Being organized and having a large walk-in closet in my former apartment is a deadly combination. It means I am able to fit a lot in that closet. It means that I keep a lot of things I do not need. I ended up throwing away/recycled bags of things, and donated another few bags to Goodwill.

My reward? A pretty awesome elephant teapot I found at Goodwill for less than a dollar. I am tempted to go back and find more fun things, but then I try to remind myself that I am trying to get rid of, not accumulate, more stuff.

Sunday, August 22, 2010

Foodie Family

Most of the people I know who cook inherited their skills from their moms. I had the good fortune of having two food-loving parents. I remember helping my mom cook dinner--both Vietnamese and American food--and bake goods for the classroom and many bakesales we roped her into.

However, I also remember my dad cooking for us, especially on the weekends when my mom worked. One of my favorite dad-meals was hot dog or spam fried rice, but he made much more sophisticated things as well. My dad, brother, and I also would watch food shows on the weekends on PBS before the food network even existed.  Our favorites were Yan Can Cook ("If Yan can cook, so can you!"), Julia Child (way before Julie & Julia), and the Frugal Gourmet (sigh, Jeff Smith, I never knew about the sexual assault charges against you). I'd like to think we were foodies even before it was cool.
My dad visited us this weekend on his way back from a business trip overseas. Knowing how much I like his rendition of Julia Child's Beef Bourguignon came prepared to make it. He even packed the herbs in a zip-lock bag (preparedness runs in the family). The result, a delicious home-cooked meal in my new home. Mmmm.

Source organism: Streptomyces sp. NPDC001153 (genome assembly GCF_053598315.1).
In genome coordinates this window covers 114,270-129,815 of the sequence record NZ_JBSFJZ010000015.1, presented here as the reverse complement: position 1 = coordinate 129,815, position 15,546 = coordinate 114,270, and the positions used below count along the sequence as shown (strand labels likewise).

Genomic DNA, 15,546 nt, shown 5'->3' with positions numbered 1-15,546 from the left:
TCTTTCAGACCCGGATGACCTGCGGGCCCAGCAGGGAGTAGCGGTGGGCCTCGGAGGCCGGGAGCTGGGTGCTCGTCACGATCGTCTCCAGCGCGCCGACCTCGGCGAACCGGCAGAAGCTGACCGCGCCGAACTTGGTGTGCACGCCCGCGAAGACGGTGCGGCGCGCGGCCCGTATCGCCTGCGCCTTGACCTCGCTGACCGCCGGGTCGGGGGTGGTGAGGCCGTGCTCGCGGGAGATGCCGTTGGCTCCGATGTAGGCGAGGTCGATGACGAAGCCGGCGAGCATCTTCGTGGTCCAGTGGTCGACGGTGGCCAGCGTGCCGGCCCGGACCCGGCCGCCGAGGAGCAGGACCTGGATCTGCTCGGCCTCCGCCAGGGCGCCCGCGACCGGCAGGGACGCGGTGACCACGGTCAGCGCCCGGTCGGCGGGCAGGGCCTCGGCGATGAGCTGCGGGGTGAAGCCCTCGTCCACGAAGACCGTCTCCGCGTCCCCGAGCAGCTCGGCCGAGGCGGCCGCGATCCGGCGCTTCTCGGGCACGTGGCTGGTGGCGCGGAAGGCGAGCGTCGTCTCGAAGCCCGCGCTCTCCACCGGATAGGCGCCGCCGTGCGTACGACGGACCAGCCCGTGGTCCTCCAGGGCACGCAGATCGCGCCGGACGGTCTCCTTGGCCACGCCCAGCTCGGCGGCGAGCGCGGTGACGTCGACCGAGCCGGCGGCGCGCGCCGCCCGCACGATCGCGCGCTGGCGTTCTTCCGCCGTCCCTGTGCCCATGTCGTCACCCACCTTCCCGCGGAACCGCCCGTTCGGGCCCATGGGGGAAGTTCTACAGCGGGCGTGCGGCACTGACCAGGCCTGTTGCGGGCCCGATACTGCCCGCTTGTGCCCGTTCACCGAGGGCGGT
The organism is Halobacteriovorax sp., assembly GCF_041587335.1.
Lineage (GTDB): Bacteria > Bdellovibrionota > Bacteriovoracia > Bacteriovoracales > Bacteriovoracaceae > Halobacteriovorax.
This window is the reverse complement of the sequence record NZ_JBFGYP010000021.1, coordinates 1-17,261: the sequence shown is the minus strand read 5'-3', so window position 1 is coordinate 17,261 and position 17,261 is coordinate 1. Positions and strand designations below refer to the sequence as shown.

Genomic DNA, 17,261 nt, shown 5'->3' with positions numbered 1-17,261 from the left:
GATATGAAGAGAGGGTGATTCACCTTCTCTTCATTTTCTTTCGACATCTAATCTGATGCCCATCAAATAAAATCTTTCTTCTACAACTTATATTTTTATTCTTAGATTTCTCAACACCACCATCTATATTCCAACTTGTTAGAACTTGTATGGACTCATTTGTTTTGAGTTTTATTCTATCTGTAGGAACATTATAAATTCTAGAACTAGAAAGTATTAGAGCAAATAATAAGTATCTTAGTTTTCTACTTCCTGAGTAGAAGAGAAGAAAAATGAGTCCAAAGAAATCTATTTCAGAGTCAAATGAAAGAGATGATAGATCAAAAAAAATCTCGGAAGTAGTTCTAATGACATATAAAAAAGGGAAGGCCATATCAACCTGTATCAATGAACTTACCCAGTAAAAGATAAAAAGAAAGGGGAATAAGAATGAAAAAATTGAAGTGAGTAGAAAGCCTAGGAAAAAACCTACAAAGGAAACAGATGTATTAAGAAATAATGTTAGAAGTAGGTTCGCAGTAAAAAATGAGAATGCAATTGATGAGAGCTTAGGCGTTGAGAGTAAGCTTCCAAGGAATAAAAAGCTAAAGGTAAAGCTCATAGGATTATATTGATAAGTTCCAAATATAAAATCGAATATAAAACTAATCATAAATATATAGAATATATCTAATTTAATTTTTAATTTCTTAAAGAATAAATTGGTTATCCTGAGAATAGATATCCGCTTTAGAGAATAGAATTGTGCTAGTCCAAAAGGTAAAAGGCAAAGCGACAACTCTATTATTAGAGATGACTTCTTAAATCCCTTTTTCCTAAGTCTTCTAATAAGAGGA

Saturday, August 21, 2010

Back to School

University Identification Card - Check
Residential Hall-Sized Closet - Check
Attending Orientation - Check

It is that wonderful time of the year. I used to love going back to school when I was a kid. One year, I even had a countdown. I was the kid who loved buying school supplies. Dork, I know.

Well, I am not going back to school, for the second year in a row. And this year, I am not even starting something new, like my clerkship last year. However, I am feeling the back to school spirit. That may be because I just moved in with Alex (which is my excuse for my blogging absence), who lives in a Residential Hall. Everyday now, I see new students moving in, the awkward introductions, the back to school events, etc.

As a side note, moving back into a "dorm" is not as bad as it may seem, nor do you have to worry about me reverting to days of eating ramen. It is not the tiny 10x10 room with communal bathrooms of my UCLA days. I might joke about how old I feel around college students and complain about my tiny closet, but my new place is actually a really nice apartment within one of the newest and most expensive halls at GW, which is saying something because it's the most expensive schools in the country. Heck, with two bathrooms and a washing machine, this is probably even an upgrade from my last place.

To round out this time of the year, I went to my law school's orientation, this time as an alumni panelist. I cannot believe I was sitting in their spots four years ago. I would never want to go back and start law school all over again, but I think part of my is envious of their excitement of starting something new.